The task of managing refugee flow, and controlling radical Islamic terror, is multi-faceted. Sniffing out terrorists trying to blend in with those seeking asylum is one task. But, there’s another much more complicated layer. Some who may not be terrorists at the time of their migration become radicalized once in-country and then turn to terrorist death and destruction plots.
This latter group of people are much more difficult for immigration and law enforcement to sniff out. Questions surrounding how they become radicalized once accepted into their new host country, and, then, how to stop them before they’re able to inflict harm, are particularly vexing.
We’re well aware of two methods of radicalization: one is regular attendance at mosques, wherein jihad doctrine is preached. The other is exposure to recruitment materials online.
In light of the second, there’s this troubling news: the Washington Free Beacon is reporting that ISIS’ online propaganda draws more clicks in the USA than anywhere in Europe, and that we are the second most frequent location from which jihadist content is accessed.
This ain’t good:
Islamic State propaganda disseminated online draws more clicks in the United States than in any country in Europe despite much-publicized counter efforts by Silicon Valley, according to a new report published Monday night.
Analysts from the Britain-based Policy Exchange think tank reported that over a six-month span beginning in February, the United States was the second most frequent location from which jihadist content was accessed online, preceded only by Turkey.
By a conservative estimate, ISIS produces about 100 items of new content each week, including execution videos and orders for suicide attacks, despite significant territorial losses in Iraq and Syria over the past year.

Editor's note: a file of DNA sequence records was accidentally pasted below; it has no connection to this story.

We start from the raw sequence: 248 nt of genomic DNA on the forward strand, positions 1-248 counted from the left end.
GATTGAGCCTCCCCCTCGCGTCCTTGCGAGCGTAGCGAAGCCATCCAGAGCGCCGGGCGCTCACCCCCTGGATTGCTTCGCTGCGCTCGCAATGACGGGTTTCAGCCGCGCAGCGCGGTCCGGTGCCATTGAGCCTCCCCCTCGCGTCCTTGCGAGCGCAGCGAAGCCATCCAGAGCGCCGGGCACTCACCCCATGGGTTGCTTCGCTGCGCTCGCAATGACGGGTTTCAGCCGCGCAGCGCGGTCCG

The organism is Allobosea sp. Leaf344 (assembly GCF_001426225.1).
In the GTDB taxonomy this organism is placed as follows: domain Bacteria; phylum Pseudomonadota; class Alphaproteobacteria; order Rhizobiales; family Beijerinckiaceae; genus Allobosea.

The analysts said ISIS penetrates western social media platforms through an online “ecosystem” in which content is first disseminated to its core followers through the encrypted Telegram app, and then dispersed by so-called “missionaries” across various mainstream domains such as Twitter and Facebook. The strategy enables the group to reach tens of thousands of users worldwide, many of whom are based in the United States.
The report arrives before British Prime Minister Theresa May is set to meet with French President Emmanuel Macron this week to deliberate possible measures to crackdown on online extremism. Penalties could include fines against tech companies such as Google and Facebook if they fail to ramp up efforts to remove jihadist content.
The summit comes after the attempted bombing of a subway in London on Friday using an explosive device that can be built from instructions found online.”
With workers mopping blood up off their streets with startling regularity, this information is of keen interest to European leaders, but we in the U.S. would be wise to take heed as well. Why are so many people in our country watching videos of “infidel” executions and downloading bomb-making instructions?
These are questions we need to be diligent about answering lest we become like England. When it comes to jihadists, we do know this much: the best predictor of future behavior is past behavior.
[Note: This article was written by Derrick Wilburn, Founder and Chairman of the Rocky Mountain Black Conservatives, and a speaker, author, columnist and analyst for multiple print and broadcast media outlets. Follow him on on Facebook and at RMBlackConservatives.com]